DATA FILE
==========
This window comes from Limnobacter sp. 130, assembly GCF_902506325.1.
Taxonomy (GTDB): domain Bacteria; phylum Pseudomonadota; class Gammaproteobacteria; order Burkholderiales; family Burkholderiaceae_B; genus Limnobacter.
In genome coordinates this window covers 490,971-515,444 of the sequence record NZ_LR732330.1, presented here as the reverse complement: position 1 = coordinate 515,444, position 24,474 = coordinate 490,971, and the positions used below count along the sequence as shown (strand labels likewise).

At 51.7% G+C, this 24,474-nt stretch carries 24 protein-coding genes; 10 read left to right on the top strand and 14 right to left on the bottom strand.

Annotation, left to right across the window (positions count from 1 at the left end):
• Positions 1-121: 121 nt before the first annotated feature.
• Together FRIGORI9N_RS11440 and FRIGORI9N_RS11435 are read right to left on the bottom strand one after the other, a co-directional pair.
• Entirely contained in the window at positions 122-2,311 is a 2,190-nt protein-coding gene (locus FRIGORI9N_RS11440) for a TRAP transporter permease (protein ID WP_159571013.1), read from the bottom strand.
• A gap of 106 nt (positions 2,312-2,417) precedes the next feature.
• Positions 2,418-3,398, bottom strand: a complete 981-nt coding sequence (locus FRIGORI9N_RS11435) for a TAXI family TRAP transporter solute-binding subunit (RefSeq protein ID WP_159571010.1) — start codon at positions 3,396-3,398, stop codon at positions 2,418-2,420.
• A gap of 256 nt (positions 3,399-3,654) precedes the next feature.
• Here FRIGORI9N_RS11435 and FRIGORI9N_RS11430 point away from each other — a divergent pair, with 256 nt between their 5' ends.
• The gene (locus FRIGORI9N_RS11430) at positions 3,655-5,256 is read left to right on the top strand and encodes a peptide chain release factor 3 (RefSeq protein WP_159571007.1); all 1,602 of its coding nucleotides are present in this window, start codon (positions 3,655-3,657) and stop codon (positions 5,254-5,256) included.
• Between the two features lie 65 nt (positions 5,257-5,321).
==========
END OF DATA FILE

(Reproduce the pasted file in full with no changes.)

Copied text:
This window comes from Limnobacter sp. 130, assembly GCF_902506325.1.
Taxonomy (GTDB): domain Bacteria; phylum Pseudomonadota; class Gammaproteobacteria; order Burkholderiales; family Burkholderiaceae_B; genus Limnobacter.
In genome coordinates this window covers 490,971-515,444 of the sequence record NZ_LR732330.1, presented here as the reverse complement: position 1 = coordinate 515,444, position 24,474 = coordinate 490,971, and the positions used below count along the sequence as shown (strand labels likewise).

At 51.7% G+C, this 24,474-nt stretch carries 24 protein-coding genes; 10 read left to right on the top strand and 14 right to left on the bottom strand.

Annotation, left to right across the window (positions count from 1 at the left end):
• Positions 1-121: 121 nt before the first annotated feature.
• Together FRIGORI9N_RS11440 and FRIGORI9N_RS11435 are read right to left on the bottom strand one after the other, a co-directional pair.
• Entirely contained in the window at positions 122-2,311 is a 2,190-nt protein-coding gene (locus FRIGORI9N_RS11440) for a TRAP transporter permease (protein ID WP_159571013.1), read from the bottom strand.
• A gap of 106 nt (positions 2,312-2,417) precedes the next feature.
• Positions 2,418-3,398, bottom strand: a complete 981-nt coding sequence (locus FRIGORI9N_RS11435) for a TAXI family TRAP transporter solute-binding subunit (RefSeq protein ID WP_159571010.1) — start codon at positions 3,396-3,398, stop codon at positions 2,418-2,420.
• A gap of 256 nt (positions 3,399-3,654) precedes the next feature.
• Here FRIGORI9N_RS11435 and FRIGORI9N_RS11430 point away from each other — a divergent pair, with 256 nt between their 5' ends.
• The gene (locus FRIGORI9N_RS11430) at positions 3,655-5,256 is read left to right on the top strand and encodes a peptide chain release factor 3 (RefSeq protein WP_159571007.1); all 1,602 of its coding nucleotides are present in this window, start codon (positions 3,655-3,657) and stop codon (positions 5,254-5,256) included.
• Between the two features lie 65 nt (positions 5,257-5,321).